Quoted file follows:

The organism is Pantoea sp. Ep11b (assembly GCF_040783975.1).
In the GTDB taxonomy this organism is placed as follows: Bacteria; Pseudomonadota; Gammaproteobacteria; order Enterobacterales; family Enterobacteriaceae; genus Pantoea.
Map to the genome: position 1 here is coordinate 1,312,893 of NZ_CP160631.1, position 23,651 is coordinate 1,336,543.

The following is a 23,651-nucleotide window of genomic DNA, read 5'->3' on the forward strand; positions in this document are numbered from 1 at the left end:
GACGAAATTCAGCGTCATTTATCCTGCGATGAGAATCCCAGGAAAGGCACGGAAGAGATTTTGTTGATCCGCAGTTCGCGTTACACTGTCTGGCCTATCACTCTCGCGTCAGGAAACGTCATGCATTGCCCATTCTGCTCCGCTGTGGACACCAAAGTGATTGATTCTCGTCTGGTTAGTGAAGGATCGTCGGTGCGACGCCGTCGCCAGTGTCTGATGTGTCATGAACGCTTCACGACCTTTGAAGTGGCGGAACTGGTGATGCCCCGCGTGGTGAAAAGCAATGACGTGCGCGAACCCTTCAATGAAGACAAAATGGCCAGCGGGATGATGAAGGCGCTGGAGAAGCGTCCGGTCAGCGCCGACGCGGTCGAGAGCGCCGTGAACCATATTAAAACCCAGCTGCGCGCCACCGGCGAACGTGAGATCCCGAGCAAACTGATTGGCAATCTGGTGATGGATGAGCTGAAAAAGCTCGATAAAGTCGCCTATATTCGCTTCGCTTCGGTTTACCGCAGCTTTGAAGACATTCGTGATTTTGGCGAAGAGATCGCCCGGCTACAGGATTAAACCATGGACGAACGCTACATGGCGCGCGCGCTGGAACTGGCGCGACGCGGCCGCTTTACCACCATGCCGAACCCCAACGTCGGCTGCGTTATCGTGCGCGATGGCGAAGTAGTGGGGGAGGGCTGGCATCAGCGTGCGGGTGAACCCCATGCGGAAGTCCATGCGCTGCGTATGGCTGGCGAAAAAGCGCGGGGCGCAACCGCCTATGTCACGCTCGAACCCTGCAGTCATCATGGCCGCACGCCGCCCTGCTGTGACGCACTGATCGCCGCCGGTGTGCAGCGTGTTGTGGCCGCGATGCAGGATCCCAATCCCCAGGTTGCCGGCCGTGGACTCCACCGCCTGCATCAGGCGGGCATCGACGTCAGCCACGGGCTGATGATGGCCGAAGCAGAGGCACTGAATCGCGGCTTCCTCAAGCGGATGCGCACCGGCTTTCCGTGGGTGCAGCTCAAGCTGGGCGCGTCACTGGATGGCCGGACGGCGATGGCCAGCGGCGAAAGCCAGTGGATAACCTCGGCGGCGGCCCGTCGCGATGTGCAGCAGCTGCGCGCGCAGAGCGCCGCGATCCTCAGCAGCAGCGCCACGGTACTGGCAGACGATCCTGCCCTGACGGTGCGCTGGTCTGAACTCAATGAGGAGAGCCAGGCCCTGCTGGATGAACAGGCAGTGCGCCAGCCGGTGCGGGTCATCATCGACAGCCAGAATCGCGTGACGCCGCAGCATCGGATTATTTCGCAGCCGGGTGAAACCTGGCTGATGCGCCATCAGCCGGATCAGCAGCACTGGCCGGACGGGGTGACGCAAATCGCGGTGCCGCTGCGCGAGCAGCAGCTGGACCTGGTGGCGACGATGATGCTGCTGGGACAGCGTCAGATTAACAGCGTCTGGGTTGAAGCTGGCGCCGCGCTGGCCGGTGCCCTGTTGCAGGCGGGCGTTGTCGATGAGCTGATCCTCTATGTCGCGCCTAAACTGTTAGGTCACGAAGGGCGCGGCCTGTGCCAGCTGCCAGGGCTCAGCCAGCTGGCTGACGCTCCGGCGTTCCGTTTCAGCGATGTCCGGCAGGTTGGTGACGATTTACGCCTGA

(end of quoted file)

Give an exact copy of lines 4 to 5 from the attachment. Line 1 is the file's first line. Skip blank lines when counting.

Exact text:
The following is a 23,651-nucleotide window of genomic DNA, read 5'->3' on the forward strand; positions in this document are numbered from 1 at the left end:
GACGAAATTCAGCGTCATTTATCCTGCGATGAGAATCCCAGGAAAGGCACGGAAGAGATTTTGTTGATCCGCAGTTCGCGTTACACTGTCTGGCCTATCACTCTCGCGTCAGGAAACGTCATGCATTGCCCATTCTGCTCCGCTGTGGACACCAAAGTGATTGATTCTCGTCTGGTTAGTGAAGGATCGTCGGTGCGACGCCGTCGCCAGTGTCTGATGTGTCATGAACGCTTCACGACCTTTGAAGTGGCGGAACTGGTGATGCCCCGCGTGGTGAAAAGCAATGACGTGCGCGAACCCTTCAATGAAGACAAAATGGCCAGCGGGATGATGAAGGCGCTGGAGAAGCGTCCGGTCAGCGCCGACGCGGTCGAGAGCGCCGTGAACCATATTAAAACCCAGCTGCGCGCCACCGGCGAACGTGAGATCCCGAGCAAACTGATTGGCAATCTGGTGATGGATGAGCTGAAAAAGCTCGATAAAGTCGCCTATATTCGCTTCGCTTCGGTTTACCGCAGCTTTGAAGACATTCGTGATTTTGGCGAAGAGATCGCCCGGCTACAGGATTAAACCATGGACGAACGCTACATGGCGCGCGCGCTGGAACTGGCGCGACGCGGCCGCTTTACCACCATGCCGAACCCCAACGTCGGCTGCGTTATCGTGCGCGATGGCGAAGTAGTGGGGGAGGGCTGGCATCAGCGTGCGGGTGAACCCCATGCGGAAGTCCATGCGCTGCGTATGGCTGGCGAAAAAGCGCGGGGCGCAACCGCCTATGTCACGCTCGAACCCTGCAGTCATCATGGCCGCACGCCGCCCTGCTGTGACGCACTGATCGCCGCCGGTGTGCAGCGTGTTGTGGCCGCGATGCAGGATCCCAATCCCCAGGTTGCCGGCCGTGGACTCCACCGCCTGCATCAGGCGGGCATCGACGTCAGCCACGGGCTGATGATGGCCGAAGCAGAGGCACTGAATCGCGGCTTCCTCAAGCGGATGCGCACCGGCTTTCCGTGGGTGCAGCTCAAGCTGGGCGCGTCACTGGATGGCCGGACGGCGATGGCCAGCGGCGAAAGCCAGTGGATAACCTCGGCGGCGGCCCGTCGCGATGTGCAGCAGCTGCGCGCGCAGAGCGCCGCGATCCTCAGCAGCAGCGCCACGGTACTGGCAGACGATCCTGCCCTGACGGTGCGCTGGTCTGAACTCAATGAGGAGAGCCAGGCCCTGCTGGATGAACAGGCAGTGCGCCAGCCGGTGCGGGTCATCATCGACAGCCAGAATCGCGTGACGCCGCAGCATCGGATTATTTCGCAGCCGGGTGAAACCTGGCTGATGCGCCATCAGCCGGATCAGCAGCACTGGCCGGACGGGGTGACGCAAATCGCGGTGCCGCTGCGCGAGCAGCAGCTGGACCTGGTGGCGACGATGATGCTGCTGGGACAGCGTCAGATTAACAGCGTCTGGGTTGAAGCTGGCGCCGCGCTGGCCGGTGCCCTGTTGCAGGCGGGCGTTGTCGATGAGCTGATCCTCTATGTCGCGCCTAAACTGTTAGGTCACGAAGGGCGCGGCCTGTGCCAGCTGCCAGGGCTCAGCCAGCTGGCTGACGCTCCGGCGTTCCGTTTCAGCGATGTCCGGCAGGTTGGTGACGATTTACGCCTGA